X, in this case Hungary, we are stimulating demand, advertising
it in the marketplace stimulated at the receiving end, the distributor
is the middle man all the way through. What happened here was
we became aware that the prices being charged for our merchandise
by the distributor, and ultimately on the shelves in the shops,
was such, and we knew from the price we were charging the distributor
that the import duties could not have been properly paid on these
products. That is, the middle part of the transaction was by whatever
means not being honoured by the distributor, he was breaking the
law, he was obviously engaged in illegal activities. We felt,
and this was the subject of considerable alarm, the business group
president felt, supported by the board, that he did not want to
be party to a business system that was, if you like, corrupted
in that fashion. He felt, and we felt, that being at the front
end and the back end of this transaction did not exonerate us
from ownership of it, albeit that the middle part was being undertaken
by a third party where the problem was. There were some discussions,
believe it or not, with one or two senior ministers in the country
about this who at the time showed a rather world weary approach
to the matter.
425. An interesting term, "world weary".
(Mr Williams) In the absence of any support from central
government we decided we could not tolerate this any longer and
we pulled out of the operation in Bulgaria in totality. A similar
action was taken in the Ukraine shortly thereafter. We are now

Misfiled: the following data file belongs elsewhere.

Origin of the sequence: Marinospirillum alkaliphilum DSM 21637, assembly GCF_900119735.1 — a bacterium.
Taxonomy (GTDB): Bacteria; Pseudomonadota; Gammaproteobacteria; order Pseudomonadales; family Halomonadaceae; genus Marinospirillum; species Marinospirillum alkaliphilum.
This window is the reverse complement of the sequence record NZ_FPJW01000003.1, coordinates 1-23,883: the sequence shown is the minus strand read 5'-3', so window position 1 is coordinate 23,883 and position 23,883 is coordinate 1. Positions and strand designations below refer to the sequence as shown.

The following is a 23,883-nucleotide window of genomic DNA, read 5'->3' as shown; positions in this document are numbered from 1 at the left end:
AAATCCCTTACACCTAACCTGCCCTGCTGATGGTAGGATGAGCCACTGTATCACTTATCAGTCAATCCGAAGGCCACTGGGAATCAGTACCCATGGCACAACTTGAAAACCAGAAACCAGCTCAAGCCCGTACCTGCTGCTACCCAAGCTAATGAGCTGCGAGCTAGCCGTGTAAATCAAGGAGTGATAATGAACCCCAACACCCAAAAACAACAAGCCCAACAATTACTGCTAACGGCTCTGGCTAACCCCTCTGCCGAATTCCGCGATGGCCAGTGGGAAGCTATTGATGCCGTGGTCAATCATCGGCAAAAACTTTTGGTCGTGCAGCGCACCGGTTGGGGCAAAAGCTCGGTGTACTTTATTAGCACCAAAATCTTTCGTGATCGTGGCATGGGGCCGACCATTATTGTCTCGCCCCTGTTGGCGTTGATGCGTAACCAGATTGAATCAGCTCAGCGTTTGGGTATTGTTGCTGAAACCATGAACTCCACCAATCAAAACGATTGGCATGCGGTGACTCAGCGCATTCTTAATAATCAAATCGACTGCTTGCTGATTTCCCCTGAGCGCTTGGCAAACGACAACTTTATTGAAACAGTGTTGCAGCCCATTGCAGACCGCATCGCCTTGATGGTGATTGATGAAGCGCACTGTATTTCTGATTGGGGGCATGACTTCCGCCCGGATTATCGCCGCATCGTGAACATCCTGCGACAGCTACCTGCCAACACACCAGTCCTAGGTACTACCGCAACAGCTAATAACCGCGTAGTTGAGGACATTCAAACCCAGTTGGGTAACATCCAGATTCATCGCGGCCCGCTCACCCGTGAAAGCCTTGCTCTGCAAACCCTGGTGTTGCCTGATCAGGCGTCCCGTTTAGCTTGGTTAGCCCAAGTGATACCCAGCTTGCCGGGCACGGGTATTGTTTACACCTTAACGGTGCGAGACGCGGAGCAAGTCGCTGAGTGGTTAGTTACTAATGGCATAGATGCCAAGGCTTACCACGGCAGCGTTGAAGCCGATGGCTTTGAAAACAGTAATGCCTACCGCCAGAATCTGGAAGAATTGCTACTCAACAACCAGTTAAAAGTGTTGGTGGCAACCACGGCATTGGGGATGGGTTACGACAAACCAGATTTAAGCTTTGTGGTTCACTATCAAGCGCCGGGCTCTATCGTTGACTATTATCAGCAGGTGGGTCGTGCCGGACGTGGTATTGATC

back in Bulgaria. Three years have passed and the regime has changed.
In fact, there was a little ceremony when we went back in there
with an on-site operation and Prince Charles was there and the
Deputy Prime Minister and one thing and another. We are now operating
in Bulgaria because a number of things have happened. The regime
is different, we have a regime that we can deal with, and is an
uncorrupted regime. The duty situation is different, it is now
part of the Eastern European Economic Co-operation area, therefore
the duty differences that gave this step that people were not
willing to pay, or were seeking to avoid, has gone, so if you
like the opportunity for dodging for an advantage has gone. We
are now back there. Interestingly enough, and maybe this is a
bit of a case study, I do not want to strike any note of sanctimony
about this because there is no reason to be complacent in this
area anywhere, there are a number of initiatives in Bulgaria in
terms of overseas companies in conjunction with the Bulgarian
Government now in terms of cleaning up the terms of trade in Bulgaria.
I cannot help thinking that perhaps in some modest way our withdrawal
helped stimulate the interest of a new regime, of a new government,
in actually having a transparent and a clean business environment.
It is a story with a happy ending.
426. When you withdrew in March 1997 did you
seek to persuade other multinationals, who I assume were operating
under a similar situation, to join you and thereby bring pressure
to bear, as it were, on the Bulgarian Government?
(Mr Williams) I cannot say that we did. I would hope
that maybe we did locally but I do not know that we did. I do
know that some of our competitors stayed on and made their own